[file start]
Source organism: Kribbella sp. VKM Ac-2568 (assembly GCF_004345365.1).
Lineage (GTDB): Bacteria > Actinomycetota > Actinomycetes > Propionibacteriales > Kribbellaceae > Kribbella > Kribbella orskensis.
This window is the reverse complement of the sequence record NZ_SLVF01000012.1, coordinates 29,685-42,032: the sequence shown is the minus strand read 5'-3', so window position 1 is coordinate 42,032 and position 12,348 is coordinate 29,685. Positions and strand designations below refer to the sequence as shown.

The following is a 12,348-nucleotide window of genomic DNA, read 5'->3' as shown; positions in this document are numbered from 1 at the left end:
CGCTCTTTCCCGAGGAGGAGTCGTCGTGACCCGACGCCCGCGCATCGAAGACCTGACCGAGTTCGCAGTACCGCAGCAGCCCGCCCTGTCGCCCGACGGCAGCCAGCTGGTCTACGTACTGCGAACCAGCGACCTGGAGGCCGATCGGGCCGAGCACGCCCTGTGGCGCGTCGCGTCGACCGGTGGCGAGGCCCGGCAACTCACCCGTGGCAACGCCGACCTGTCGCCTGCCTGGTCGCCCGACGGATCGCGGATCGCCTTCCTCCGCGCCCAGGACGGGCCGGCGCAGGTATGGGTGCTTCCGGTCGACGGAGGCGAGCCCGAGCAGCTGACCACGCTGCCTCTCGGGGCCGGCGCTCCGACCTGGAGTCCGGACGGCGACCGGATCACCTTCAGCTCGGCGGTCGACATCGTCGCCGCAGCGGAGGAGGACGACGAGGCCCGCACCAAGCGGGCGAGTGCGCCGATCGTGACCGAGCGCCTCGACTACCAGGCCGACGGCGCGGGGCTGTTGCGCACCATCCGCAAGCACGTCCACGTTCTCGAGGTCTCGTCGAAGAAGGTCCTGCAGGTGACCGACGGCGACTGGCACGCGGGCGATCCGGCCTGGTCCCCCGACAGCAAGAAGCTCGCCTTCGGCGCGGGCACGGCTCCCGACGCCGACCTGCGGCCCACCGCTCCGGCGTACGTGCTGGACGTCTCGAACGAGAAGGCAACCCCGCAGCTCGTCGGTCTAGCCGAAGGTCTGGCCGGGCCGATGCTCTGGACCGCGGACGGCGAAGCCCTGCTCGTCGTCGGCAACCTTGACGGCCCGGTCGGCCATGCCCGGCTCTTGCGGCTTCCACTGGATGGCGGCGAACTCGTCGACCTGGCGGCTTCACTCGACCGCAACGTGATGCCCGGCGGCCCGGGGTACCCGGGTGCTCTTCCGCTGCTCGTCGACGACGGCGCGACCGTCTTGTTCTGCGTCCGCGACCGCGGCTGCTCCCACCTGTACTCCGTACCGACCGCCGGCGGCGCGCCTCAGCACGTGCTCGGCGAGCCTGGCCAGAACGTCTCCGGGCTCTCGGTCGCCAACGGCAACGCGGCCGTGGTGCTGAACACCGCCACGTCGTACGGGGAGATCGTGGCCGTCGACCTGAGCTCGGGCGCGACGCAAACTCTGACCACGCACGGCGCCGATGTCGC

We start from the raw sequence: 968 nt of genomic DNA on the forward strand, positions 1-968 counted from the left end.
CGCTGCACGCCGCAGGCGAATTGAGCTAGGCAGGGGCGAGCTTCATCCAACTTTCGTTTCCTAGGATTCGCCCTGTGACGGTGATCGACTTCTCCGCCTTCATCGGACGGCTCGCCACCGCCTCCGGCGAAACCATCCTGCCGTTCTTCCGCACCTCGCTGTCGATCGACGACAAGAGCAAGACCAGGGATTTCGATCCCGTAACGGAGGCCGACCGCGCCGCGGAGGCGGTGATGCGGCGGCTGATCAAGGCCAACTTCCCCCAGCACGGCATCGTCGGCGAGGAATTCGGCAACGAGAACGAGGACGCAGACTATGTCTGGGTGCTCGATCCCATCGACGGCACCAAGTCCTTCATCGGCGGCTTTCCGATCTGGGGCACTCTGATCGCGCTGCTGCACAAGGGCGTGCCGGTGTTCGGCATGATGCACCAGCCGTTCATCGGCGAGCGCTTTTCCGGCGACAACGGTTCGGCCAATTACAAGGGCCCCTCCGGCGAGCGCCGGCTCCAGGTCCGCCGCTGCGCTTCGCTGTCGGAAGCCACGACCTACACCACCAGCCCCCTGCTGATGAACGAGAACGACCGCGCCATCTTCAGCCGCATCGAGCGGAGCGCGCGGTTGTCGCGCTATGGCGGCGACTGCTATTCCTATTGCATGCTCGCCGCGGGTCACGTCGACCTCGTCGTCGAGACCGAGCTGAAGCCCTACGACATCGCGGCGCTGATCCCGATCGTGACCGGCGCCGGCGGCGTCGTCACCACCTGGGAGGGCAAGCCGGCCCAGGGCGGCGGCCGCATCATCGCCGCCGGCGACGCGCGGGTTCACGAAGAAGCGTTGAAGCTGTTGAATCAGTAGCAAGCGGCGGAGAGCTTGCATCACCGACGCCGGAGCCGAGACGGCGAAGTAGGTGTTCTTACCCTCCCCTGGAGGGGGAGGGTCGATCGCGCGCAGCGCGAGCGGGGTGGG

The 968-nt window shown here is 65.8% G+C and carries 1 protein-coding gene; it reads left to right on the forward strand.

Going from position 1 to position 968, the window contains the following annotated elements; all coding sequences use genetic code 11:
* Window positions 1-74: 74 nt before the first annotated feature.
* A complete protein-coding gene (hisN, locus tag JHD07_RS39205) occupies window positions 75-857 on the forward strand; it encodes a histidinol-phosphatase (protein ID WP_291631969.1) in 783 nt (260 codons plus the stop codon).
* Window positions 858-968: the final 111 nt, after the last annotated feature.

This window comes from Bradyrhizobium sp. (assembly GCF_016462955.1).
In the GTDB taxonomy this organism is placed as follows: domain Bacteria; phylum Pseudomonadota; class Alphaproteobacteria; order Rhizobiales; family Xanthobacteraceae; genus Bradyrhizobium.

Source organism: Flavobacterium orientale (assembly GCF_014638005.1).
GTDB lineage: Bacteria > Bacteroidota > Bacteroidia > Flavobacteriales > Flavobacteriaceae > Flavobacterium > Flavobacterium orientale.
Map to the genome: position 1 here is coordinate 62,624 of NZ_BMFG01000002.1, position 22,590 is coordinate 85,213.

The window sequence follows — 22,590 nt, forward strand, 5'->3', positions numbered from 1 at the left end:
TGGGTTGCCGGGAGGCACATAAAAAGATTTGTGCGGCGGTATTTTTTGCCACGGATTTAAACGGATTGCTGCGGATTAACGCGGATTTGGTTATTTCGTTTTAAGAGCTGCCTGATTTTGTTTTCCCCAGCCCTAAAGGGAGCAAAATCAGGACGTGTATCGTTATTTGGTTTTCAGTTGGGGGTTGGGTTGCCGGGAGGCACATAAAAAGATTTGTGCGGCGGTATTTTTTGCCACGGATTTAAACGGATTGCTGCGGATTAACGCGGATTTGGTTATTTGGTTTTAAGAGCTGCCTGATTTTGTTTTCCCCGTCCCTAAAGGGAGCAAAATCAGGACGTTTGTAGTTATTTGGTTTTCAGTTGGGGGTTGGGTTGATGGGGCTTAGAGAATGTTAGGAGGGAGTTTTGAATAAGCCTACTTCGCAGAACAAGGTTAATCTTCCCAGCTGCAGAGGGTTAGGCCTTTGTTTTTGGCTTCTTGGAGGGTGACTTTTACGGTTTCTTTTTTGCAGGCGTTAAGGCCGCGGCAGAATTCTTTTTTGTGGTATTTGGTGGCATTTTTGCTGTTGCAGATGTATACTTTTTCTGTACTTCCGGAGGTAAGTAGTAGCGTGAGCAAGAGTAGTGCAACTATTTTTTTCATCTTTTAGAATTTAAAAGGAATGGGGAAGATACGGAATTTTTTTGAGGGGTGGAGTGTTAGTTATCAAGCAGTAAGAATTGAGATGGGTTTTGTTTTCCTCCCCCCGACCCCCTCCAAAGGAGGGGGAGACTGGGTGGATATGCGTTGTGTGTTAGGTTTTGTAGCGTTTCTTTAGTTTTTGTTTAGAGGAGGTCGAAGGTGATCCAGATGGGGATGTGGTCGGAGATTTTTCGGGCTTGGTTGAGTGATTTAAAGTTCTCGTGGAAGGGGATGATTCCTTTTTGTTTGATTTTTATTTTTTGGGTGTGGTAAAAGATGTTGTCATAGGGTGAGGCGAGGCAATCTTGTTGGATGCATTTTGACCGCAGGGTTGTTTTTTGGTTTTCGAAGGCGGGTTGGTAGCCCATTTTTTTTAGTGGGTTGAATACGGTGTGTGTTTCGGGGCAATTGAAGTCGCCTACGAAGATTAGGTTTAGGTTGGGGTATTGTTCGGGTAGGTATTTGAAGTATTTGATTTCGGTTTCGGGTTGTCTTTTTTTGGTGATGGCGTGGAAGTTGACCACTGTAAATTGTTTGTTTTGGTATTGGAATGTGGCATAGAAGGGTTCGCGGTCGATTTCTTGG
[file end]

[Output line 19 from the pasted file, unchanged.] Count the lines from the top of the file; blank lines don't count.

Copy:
TGGGTTGCCGGGAGGCACATAAAAAGATTTGTGCGGCGGTATTTTTTGCCACGGATTTAAACGGATTGCTGCGGATTAACGCGGATTTGGTTATTTCGTTTTAAGAGCTGCCTGATTTTGTTTTCCCCAGCCCTAAAGGGAGCAAAATCAGGACGTGTATCGTTATTTGGTTTTCAGTTGGGGGTTGGGTTGCCGGGAGGCACATAAAAAGATTTGTGCGGCGGTATTTTTTGCCACGGATTTAAACGGATTGCTGCGGATTAACGCGGATTTGGTTATTTGGTTTTAAGAGCTGCCTGATTTTGTTTTCCCCGTCCCTAAAGGGAGCAAAATCAGGACGTTTGTAGTTATTTGGTTTTCAGTTGGGGGTTGGGTTGATGGGGCTTAGAGAATGTTAGGAGGGAGTTTTGAATAAGCCTACTTCGCAGAACAAGGTTAATCTTCCCAGCTGCAGAGGGTTAGGCCTTTGTTTTTGGCTTCTTGGAGGGTGACTTTTACGGTTTCTTTTTTGCAGGCGTTAAGGCCGCGGCAGAATTCTTTTTTGTGGTATTTGGTGGCATTTTTGCTGTTGCAGATGTATACTTTTTCTGTACTTCCGGAGGTAAGTAGTAGCGTGAGCAAGAGTAGTGCAACTATTTTTTTCATCTTTTAGAATTTAAAAGGAATGGGGAAGATACGGAATTTTTTTGAGGGGTGGAGTGTTAGTTATCAAGCAGTAAGAATTGAGATGGGTTTTGTTTTCCTCCCCCCGACCCCCTCCAAAGGAGGGGGAGACTGGGTGGATATGCGTTGTGTGTTAGGTTTTGTAGCGTTTCTTTAGTTTTTGTTTAGAGGAGGTCGAAGGTGATCCAGATGGGGATGTGGTCGGAGATTTTTCGGGCTTGGTTGAGTGATTTAAAGTTCTCGTGGAAGGGGATGATTCCTTTTTGTTTGATTTTTATTTTTTGGGTGTGGTAAAAGATGTTGTCATAGGGTGAGGCGAGGCAATCTTGTTGGATGCATTTTGACCGCAGGGTTGTTTTTTGGTTTTCGAAGGCGGGTTGGTAGCCCATTTTTTTTAGTGGGTTGAATACGGTGTGTGTTTCGGGGCAATTGAAGTCGCCTACGAAGATTAGGTTTAGGTTGGGGTATTGTTCGGGTAGGTATTTGAAGTATTTGATTTCGGTTTCGGGTTGTCTTTTTTTGGTGATGGCGTGGAAGTTGACCACTGTAAATTGTTTGTTTTGGTATTGGAATGTGGCATAGAAGGGTTCGCGGTCGATTTCTTGG